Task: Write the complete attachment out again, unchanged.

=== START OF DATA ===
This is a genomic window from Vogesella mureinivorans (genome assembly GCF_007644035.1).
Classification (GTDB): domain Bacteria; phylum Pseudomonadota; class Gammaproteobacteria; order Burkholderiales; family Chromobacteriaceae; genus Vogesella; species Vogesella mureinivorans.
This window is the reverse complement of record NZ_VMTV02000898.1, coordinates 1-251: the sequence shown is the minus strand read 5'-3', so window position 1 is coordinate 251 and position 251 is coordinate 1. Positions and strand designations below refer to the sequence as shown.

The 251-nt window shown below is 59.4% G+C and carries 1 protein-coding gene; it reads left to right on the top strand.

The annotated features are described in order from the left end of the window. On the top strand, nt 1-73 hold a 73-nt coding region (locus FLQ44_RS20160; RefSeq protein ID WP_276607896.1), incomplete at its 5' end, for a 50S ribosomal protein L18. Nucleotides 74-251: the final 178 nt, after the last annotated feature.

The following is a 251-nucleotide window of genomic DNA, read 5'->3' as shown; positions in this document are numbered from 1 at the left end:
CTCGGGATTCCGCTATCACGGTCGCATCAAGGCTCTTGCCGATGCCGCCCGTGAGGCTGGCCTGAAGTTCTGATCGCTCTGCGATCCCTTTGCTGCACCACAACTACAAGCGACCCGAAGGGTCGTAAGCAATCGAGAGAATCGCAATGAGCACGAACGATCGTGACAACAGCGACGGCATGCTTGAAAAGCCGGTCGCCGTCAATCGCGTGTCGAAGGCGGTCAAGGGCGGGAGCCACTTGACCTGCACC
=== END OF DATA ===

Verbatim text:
This is a genomic window from Vogesella mureinivorans (genome assembly GCF_007644035.1).
Classification (GTDB): domain Bacteria; phylum Pseudomonadota; class Gammaproteobacteria; order Burkholderiales; family Chromobacteriaceae; genus Vogesella; species Vogesella mureinivorans.
This window is the reverse complement of record NZ_VMTV02000898.1, coordinates 1-251: the sequence shown is the minus strand read 5'-3', so window position 1 is coordinate 251 and position 251 is coordinate 1. Positions and strand designations below refer to the sequence as shown.

The 251-nt window shown below is 59.4% G+C and carries 1 protein-coding gene; it reads left to right on the top strand.

The annotated features are described in order from the left end of the window. On the top strand, nt 1-73 hold a 73-nt coding region (locus FLQ44_RS20160; RefSeq protein ID WP_276607896.1), incomplete at its 5' end, for a 50S ribosomal protein L18. Nucleotides 74-251: the final 178 nt, after the last annotated feature.

The following is a 251-nucleotide window of genomic DNA, read 5'->3' as shown; positions in this document are numbered from 1 at the left end:
CTCGGGATTCCGCTATCACGGTCGCATCAAGGCTCTTGCCGATGCCGCCCGTGAGGCTGGCCTGAAGTTCTGATCGCTCTGCGATCCCTTTGCTGCACCACAACTACAAGCGACCCGAAGGGTCGTAAGCAATCGAGAGAATCGCAATGAGCACGAACGATCGTGACAACAGCGACGGCATGCTTGAAAAGCCGGTCGCCGTCAATCGCGTGTCGAAGGCGGTCAAGGGCGGGAGCCACTTGACCTGCACC